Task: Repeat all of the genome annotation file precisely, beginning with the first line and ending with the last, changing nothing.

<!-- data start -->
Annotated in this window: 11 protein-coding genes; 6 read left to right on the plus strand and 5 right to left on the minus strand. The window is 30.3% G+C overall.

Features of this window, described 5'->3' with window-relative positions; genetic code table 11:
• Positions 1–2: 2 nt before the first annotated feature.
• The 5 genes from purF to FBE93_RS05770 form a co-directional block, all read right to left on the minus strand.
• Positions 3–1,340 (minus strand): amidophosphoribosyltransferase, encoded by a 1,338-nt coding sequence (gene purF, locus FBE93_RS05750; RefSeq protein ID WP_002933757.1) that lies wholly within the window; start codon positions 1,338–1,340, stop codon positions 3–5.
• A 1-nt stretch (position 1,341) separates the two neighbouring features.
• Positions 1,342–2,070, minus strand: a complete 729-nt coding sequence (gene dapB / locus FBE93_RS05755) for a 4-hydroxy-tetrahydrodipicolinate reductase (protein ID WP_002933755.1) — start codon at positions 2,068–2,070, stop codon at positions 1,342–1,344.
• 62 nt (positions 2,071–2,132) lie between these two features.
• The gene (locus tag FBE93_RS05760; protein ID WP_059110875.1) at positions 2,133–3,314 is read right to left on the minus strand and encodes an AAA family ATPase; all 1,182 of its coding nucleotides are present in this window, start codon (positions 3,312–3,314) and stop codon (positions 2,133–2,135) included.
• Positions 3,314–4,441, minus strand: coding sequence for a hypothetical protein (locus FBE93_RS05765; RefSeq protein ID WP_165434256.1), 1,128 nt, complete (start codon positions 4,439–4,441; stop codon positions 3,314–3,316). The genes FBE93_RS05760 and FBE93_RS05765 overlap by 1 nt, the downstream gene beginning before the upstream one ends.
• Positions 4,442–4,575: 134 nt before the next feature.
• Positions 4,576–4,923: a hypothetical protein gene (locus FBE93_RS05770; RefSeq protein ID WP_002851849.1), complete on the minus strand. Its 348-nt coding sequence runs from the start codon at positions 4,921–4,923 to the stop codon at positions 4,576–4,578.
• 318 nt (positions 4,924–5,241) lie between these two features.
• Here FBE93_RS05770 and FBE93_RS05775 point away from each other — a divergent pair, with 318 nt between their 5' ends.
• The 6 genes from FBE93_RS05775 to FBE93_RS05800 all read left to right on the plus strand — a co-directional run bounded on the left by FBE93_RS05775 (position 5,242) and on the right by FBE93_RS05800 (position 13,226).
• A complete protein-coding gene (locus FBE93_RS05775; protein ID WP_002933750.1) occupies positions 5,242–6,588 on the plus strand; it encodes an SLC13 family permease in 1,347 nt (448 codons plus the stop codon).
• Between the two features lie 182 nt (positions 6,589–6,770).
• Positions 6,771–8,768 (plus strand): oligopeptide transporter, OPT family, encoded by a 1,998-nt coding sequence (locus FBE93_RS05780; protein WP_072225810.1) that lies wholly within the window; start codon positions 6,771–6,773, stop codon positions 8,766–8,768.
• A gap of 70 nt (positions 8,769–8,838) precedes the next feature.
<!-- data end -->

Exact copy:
Annotated in this window: 11 protein-coding genes; 6 read left to right on the plus strand and 5 right to left on the minus strand. The window is 30.3% G+C overall.

Features of this window, described 5'->3' with window-relative positions; genetic code table 11:
• Positions 1–2: 2 nt before the first annotated feature.
• The 5 genes from purF to FBE93_RS05770 form a co-directional block, all read right to left on the minus strand.
• Positions 3–1,340 (minus strand): amidophosphoribosyltransferase, encoded by a 1,338-nt coding sequence (gene purF, locus FBE93_RS05750; RefSeq protein ID WP_002933757.1) that lies wholly within the window; start codon positions 1,338–1,340, stop codon positions 3–5.
• A 1-nt stretch (position 1,341) separates the two neighbouring features.
• Positions 1,342–2,070, minus strand: a complete 729-nt coding sequence (gene dapB / locus FBE93_RS05755) for a 4-hydroxy-tetrahydrodipicolinate reductase (protein ID WP_002933755.1) — start codon at positions 2,068–2,070, stop codon at positions 1,342–1,344.
• 62 nt (positions 2,071–2,132) lie between these two features.
• The gene (locus tag FBE93_RS05760; protein ID WP_059110875.1) at positions 2,133–3,314 is read right to left on the minus strand and encodes an AAA family ATPase; all 1,182 of its coding nucleotides are present in this window, start codon (positions 3,312–3,314) and stop codon (positions 2,133–2,135) included.
• Positions 3,314–4,441, minus strand: coding sequence for a hypothetical protein (locus FBE93_RS05765; RefSeq protein ID WP_165434256.1), 1,128 nt, complete (start codon positions 4,439–4,441; stop codon positions 3,314–3,316). The genes FBE93_RS05760 and FBE93_RS05765 overlap by 1 nt, the downstream gene beginning before the upstream one ends.
• Positions 4,442–4,575: 134 nt before the next feature.
• Positions 4,576–4,923: a hypothetical protein gene (locus FBE93_RS05770; RefSeq protein ID WP_002851849.1), complete on the minus strand. Its 348-nt coding sequence runs from the start codon at positions 4,921–4,923 to the stop codon at positions 4,576–4,578.
• 318 nt (positions 4,924–5,241) lie between these two features.
• Here FBE93_RS05770 and FBE93_RS05775 point away from each other — a divergent pair, with 318 nt between their 5' ends.
• The 6 genes from FBE93_RS05775 to FBE93_RS05800 all read left to right on the plus strand — a co-directional run bounded on the left by FBE93_RS05775 (position 5,242) and on the right by FBE93_RS05800 (position 13,226).
• A complete protein-coding gene (locus FBE93_RS05775; protein ID WP_002933750.1) occupies positions 5,242–6,588 on the plus strand; it encodes an SLC13 family permease in 1,347 nt (448 codons plus the stop codon).
• Between the two features lie 182 nt (positions 6,589–6,770).
• Positions 6,771–8,768 (plus strand): oligopeptide transporter, OPT family, encoded by a 1,998-nt coding sequence (locus FBE93_RS05780; protein WP_072225810.1) that lies wholly within the window; start codon positions 6,771–6,773, stop codon positions 8,766–8,768.
• A gap of 70 nt (positions 8,769–8,838) precedes the next feature.